Italian Early Renaissance Painter, 1420-1497
Italian Renaissance painter. Early in his career he assisted Lorenzo Ghiberti on the east doors of the Baptistery in Florence and Fra Angelico on frescoes in Florence, Rome, and Orvieto. His reputation today rests on the breathtaking fresco cycle The Journey of the Magi (1459 ?C 61) in the chapel of Florence's Medici-Riccardi Palace. His work as a whole was undistinguished, however. He painted several altarpieces and a series of 25 frescoes of Old Testament scenes, now badly damaged, for the Camposanto in Pisa (1468 ?C 84).
Related Paintings of Benozzo Gozzoli :. | Detail from The Procession of the Magi | Scenes From the Life of St.Augustine | Establishment of the Manger at Greccio | The Fall of Simon Magus | Procession of the Magi |
Related Artists:Cornelis Claesz. van Wieringen
He was the son of a Haarlem captain, and drew, painted and etched with his friends Hendrick Goltzius and Cornelis van Haarlem. He also held important positions in the Haarlem Guild of St. Luke, the painters guild, where he became a member in 1597.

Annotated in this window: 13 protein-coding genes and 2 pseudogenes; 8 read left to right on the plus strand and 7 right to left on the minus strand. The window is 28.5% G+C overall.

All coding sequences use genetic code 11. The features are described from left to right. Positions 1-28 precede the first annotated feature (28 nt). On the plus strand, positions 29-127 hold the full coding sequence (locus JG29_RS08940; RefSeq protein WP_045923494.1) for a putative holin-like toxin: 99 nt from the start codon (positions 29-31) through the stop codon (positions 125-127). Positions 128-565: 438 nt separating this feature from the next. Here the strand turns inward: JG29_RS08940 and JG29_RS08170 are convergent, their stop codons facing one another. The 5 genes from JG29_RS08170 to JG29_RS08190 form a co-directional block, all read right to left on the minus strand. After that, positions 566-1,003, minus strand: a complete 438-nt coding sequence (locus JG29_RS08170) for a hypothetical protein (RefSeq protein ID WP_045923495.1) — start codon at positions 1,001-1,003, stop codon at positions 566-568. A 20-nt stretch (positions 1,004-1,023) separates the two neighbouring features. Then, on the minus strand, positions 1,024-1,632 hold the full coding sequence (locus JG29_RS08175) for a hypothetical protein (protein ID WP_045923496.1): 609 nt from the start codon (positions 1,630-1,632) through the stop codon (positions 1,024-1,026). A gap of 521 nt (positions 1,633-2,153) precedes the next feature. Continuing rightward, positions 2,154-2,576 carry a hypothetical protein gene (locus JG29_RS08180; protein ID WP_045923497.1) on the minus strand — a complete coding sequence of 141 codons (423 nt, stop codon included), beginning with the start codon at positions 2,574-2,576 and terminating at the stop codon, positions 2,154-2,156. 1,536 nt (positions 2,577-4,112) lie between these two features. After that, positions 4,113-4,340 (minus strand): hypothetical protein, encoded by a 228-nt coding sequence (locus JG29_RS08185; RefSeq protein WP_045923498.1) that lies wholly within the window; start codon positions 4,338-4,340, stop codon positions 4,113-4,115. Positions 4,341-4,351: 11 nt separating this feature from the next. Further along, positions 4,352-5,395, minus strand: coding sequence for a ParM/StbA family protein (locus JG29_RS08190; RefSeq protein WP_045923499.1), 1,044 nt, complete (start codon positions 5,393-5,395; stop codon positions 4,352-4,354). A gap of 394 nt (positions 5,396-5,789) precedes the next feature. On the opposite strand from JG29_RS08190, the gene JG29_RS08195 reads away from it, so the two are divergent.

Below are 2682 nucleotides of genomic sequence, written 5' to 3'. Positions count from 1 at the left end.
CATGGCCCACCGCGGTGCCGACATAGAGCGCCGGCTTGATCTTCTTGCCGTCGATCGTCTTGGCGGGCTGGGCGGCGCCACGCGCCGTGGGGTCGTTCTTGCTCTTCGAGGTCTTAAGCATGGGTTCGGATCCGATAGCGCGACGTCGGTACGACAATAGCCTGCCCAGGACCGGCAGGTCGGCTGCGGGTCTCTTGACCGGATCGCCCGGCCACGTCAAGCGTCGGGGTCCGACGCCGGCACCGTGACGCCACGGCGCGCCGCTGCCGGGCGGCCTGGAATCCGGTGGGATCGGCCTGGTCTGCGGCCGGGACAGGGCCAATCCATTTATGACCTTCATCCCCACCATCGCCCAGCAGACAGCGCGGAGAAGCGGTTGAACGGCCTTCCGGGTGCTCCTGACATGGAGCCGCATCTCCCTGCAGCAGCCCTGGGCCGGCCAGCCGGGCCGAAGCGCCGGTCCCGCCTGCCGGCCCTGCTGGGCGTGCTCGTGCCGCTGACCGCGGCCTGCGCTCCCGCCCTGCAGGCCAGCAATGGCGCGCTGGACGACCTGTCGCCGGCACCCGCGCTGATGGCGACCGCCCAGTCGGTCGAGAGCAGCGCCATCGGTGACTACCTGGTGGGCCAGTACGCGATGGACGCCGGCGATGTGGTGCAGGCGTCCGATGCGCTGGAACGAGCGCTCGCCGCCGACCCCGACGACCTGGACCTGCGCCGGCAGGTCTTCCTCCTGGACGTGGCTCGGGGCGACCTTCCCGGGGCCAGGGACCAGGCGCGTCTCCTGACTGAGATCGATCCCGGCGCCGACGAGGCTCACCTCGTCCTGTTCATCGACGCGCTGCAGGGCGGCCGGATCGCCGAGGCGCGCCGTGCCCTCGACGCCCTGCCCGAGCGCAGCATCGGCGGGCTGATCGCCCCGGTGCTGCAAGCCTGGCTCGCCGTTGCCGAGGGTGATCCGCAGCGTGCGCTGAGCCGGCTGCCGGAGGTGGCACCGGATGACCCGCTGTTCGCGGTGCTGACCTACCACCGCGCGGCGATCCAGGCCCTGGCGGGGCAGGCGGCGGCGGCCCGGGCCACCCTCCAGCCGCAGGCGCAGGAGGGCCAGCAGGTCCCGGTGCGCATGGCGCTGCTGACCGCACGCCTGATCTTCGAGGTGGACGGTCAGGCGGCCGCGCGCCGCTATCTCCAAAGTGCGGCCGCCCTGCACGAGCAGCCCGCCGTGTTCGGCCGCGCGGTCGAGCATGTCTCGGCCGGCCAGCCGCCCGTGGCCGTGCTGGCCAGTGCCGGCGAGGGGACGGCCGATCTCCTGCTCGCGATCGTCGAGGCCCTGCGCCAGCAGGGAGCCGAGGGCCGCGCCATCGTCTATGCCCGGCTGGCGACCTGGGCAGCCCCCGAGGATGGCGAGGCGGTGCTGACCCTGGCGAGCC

He specialized in paintings depicting ships and sea battles, and received orders from the municipal councils of Haarlem and Amsterdam. He painted the most popular picture of the Damiate legend of Haarlem, showing how a Haarlem ship broke the protective chain at Damietta during the Fifth Crusade, resulting in an important victory over Islam. This painting was such a success that it was reordered in tapestry form, and both pieces are in the collection of the Frans Hals Museum.
The city of Haarlem archives still hold the original records of the 1629 order to Van Wieringen to make the tapestry, the largest made in the 17th century (10.75 meters long and 2.40 meters high). This tapestry still hangs on the wall of the Haarlem City Hall council meeting room known as the vroedschapskamer, where it was installed. It is on public display once a year on Monument Day.
Italian Baroque Era Painter, 1576-1622
Italian painter, active mainly in Emilia. His signature was an L placed across a sword [Ital. spada=sword]. His work shows influence of the grand manner of the Carracci, as in The Burning of Heretical Books (San Domenico, Bologna), and of Caravaggio's naturalism, seen in dramatic religious and genre scenes such as The Way to Calvary (Parma). In his late works his manner became softer and warmer under Correggio's influence. An example is The Marriage of St. Catherine (Parma).COUSTENS, Pieter
Flemish painter (active 1453-1487 in Bruges and Brussels)